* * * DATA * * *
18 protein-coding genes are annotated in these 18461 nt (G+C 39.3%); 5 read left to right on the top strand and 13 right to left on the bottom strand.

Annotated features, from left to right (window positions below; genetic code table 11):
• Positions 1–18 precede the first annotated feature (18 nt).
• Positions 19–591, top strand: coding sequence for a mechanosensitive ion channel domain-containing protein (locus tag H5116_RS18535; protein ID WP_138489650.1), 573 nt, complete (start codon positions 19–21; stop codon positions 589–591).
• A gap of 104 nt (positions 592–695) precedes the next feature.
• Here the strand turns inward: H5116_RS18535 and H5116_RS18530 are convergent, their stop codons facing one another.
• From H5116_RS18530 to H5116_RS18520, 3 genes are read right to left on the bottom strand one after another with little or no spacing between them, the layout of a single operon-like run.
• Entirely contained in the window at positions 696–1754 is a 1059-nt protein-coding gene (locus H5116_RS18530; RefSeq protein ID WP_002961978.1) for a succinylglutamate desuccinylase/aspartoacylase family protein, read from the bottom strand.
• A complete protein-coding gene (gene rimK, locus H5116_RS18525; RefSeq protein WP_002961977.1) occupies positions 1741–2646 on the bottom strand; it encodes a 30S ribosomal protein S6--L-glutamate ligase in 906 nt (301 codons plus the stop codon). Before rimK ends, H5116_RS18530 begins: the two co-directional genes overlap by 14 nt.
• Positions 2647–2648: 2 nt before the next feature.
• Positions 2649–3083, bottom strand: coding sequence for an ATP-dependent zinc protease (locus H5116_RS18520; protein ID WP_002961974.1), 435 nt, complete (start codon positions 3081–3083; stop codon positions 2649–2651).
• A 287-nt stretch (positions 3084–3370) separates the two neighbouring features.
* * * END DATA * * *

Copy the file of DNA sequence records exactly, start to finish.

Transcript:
18 protein-coding genes are annotated in these 18461 nt (G+C 39.3%); 5 read left to right on the top strand and 13 right to left on the bottom strand.

Annotated features, from left to right (window positions below; genetic code table 11):
• Positions 1–18 precede the first annotated feature (18 nt).
• Positions 19–591, top strand: coding sequence for a mechanosensitive ion channel domain-containing protein (locus tag H5116_RS18535; protein ID WP_138489650.1), 573 nt, complete (start codon positions 19–21; stop codon positions 589–591).
• A gap of 104 nt (positions 592–695) precedes the next feature.
• Here the strand turns inward: H5116_RS18535 and H5116_RS18530 are convergent, their stop codons facing one another.
• From H5116_RS18530 to H5116_RS18520, 3 genes are read right to left on the bottom strand one after another with little or no spacing between them, the layout of a single operon-like run.
• Entirely contained in the window at positions 696–1754 is a 1059-nt protein-coding gene (locus H5116_RS18530; RefSeq protein ID WP_002961978.1) for a succinylglutamate desuccinylase/aspartoacylase family protein, read from the bottom strand.
• A complete protein-coding gene (gene rimK, locus H5116_RS18525; RefSeq protein WP_002961977.1) occupies positions 1741–2646 on the bottom strand; it encodes a 30S ribosomal protein S6--L-glutamate ligase in 906 nt (301 codons plus the stop codon). Before rimK ends, H5116_RS18530 begins: the two co-directional genes overlap by 14 nt.
• Positions 2647–2648: 2 nt before the next feature.
• Positions 2649–3083, bottom strand: coding sequence for an ATP-dependent zinc protease (locus H5116_RS18520; protein ID WP_002961974.1), 435 nt, complete (start codon positions 3081–3083; stop codon positions 2649–2651).
• A 287-nt stretch (positions 3084–3370) separates the two neighbouring features.